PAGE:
Government Drops A-Bomb On For-Profit Colleges

Blake Neff | Reporter

The federal government took a big step Thursday that will likely throw the for-profit college industry into chaos, as an independent regulatory committee moved to remove recognition of an accreditor responsible for accrediting hundreds of for-profit college campuses serving about 800,000 students.

The Accrediting Council for Independent Colleges and Schools (ACICS) is a non-profit body that accredits over 240 colleges with about 900 campuses and 800,000 students. The group’s accreditation is what allows these schools to receive about $5 billion in federal student loans a year, which many of them are dependent on to survive.

But Thursday evening, the National Advisory Committee on Institutional Quality and Integrity (NACIQI), a Department of Education body that evaluates accreditors, voted 10-3 to revoke ACICS’s power to accredit schools.

The vote came in the wake of a devastating government report that found ACICS routinely failed to adequately police schools under its oversight, allowing many institutions to deceive and defraud students. ACICS was responsible for accrediting Corinthian Colleges (which abruptly failed in 2014 while under investigation), Northwestern Polytechnic University (a degree mill that fabricated students’ grades), and numerous other schools that have been investigated or found responsible for underhanded behavior.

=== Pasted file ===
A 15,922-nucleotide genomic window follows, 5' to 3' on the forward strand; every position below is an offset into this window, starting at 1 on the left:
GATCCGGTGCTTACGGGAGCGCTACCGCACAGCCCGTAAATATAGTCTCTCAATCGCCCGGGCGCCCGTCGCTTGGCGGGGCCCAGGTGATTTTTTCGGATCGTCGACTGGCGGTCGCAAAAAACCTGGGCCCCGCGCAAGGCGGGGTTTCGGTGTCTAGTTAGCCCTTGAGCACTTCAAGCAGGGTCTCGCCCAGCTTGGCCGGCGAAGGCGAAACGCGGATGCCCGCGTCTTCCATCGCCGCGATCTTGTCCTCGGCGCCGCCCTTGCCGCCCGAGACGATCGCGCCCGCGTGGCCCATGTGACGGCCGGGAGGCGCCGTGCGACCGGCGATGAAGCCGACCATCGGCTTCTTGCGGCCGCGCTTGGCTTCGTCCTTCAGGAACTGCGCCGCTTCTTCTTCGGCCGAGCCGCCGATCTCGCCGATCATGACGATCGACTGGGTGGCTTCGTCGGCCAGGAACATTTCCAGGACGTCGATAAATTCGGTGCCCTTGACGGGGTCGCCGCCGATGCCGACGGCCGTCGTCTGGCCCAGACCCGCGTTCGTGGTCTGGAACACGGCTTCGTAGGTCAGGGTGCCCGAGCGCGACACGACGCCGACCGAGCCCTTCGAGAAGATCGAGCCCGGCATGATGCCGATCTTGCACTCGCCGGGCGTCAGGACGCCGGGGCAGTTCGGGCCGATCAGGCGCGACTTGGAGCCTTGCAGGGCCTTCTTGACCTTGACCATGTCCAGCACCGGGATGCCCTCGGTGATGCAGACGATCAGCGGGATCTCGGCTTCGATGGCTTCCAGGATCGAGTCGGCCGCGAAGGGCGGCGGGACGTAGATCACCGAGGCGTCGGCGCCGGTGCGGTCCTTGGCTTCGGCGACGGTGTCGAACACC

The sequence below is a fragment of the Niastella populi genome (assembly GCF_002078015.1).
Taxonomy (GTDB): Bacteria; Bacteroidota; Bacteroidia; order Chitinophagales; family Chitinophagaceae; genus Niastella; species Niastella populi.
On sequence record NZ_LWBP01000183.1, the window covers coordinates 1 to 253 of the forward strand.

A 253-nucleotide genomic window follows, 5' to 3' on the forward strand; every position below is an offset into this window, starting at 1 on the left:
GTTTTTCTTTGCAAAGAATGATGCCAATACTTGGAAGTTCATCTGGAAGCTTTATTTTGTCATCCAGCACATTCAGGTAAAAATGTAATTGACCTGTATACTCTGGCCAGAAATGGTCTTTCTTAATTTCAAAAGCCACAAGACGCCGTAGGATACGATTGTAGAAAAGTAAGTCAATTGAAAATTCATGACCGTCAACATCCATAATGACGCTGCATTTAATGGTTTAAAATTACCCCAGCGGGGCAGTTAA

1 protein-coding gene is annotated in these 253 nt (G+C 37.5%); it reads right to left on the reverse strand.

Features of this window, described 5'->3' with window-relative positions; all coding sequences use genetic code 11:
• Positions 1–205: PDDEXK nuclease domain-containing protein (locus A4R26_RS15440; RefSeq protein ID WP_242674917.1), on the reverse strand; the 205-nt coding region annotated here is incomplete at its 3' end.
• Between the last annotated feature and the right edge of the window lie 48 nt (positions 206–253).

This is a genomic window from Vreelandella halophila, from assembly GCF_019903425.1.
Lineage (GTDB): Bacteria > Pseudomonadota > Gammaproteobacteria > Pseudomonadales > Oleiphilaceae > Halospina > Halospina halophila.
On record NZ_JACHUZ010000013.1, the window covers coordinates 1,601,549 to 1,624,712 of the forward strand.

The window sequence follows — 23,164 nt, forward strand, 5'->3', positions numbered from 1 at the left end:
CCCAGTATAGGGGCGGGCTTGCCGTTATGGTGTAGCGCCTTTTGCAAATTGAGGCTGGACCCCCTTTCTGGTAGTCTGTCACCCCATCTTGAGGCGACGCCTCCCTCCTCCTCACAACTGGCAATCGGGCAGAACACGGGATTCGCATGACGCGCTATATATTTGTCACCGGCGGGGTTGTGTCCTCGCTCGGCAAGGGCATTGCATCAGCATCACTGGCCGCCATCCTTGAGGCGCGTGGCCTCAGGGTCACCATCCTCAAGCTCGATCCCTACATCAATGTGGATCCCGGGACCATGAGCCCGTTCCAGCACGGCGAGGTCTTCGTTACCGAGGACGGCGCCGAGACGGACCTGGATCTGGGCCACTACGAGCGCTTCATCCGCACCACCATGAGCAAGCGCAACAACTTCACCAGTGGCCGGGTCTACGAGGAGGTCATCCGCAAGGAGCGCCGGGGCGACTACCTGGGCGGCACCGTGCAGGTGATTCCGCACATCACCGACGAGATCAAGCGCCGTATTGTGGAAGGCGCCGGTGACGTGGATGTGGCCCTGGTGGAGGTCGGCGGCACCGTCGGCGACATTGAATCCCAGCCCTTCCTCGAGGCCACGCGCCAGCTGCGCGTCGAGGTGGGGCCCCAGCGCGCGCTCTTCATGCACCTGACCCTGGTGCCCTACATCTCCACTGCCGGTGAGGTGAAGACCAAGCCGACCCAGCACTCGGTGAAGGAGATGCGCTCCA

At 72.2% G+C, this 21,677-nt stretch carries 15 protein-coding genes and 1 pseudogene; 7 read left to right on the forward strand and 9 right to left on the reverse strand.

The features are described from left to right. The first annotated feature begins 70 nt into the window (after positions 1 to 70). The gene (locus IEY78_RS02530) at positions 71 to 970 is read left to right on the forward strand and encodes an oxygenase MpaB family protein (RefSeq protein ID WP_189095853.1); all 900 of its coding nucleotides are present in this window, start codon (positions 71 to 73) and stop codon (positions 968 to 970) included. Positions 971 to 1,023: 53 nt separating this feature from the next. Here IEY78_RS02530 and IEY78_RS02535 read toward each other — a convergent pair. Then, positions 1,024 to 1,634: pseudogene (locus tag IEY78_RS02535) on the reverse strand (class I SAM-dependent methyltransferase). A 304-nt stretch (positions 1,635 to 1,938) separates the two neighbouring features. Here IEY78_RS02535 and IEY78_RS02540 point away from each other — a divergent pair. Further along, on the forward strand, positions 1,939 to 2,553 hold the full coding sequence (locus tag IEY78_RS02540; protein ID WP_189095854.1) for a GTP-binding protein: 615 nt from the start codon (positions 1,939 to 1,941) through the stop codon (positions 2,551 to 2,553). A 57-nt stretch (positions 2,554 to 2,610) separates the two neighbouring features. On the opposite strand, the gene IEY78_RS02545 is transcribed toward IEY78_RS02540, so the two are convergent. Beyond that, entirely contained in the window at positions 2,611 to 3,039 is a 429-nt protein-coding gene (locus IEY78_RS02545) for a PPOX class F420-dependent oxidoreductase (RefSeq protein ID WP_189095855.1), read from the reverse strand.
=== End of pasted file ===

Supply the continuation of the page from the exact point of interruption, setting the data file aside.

ACICS announced a series of reforms intended to improve its oversight, but it was too little, too late for NACIQI’s voting members.

“I need to hear more than, ‘We’re creating a committee,'” NACIQI voting member Simon Boehme said during its Thursday hearing. Several comparisons were made between ACICS-approved schools and Trump University, forcing ACICS head Anthony Bieda to clarify that the group had not, in fact, accredited that institution.

The vote is just the latest of many blows landed against the for-profit college industry during the Obama administration. In the last two years alone, the administration has imposed the gainful-employment rule, which denies student loans to for-profit programs whose students perform poorly in the labor market, and it has also announced new rules that will make it easier for students to sue their colleges.

The decision is not 100 percent final yet. ACICS will be able to appeal to Secretary of Education John King, and if that fails it could file a lawsuit in federal court. If these efforts all fail, schools will have 18 months to acquire a new accreditation. Some major schools, such as the 40,000-student ITT Technical Institute, may struggle to do so thanks to ongoing investigations of their business practices.

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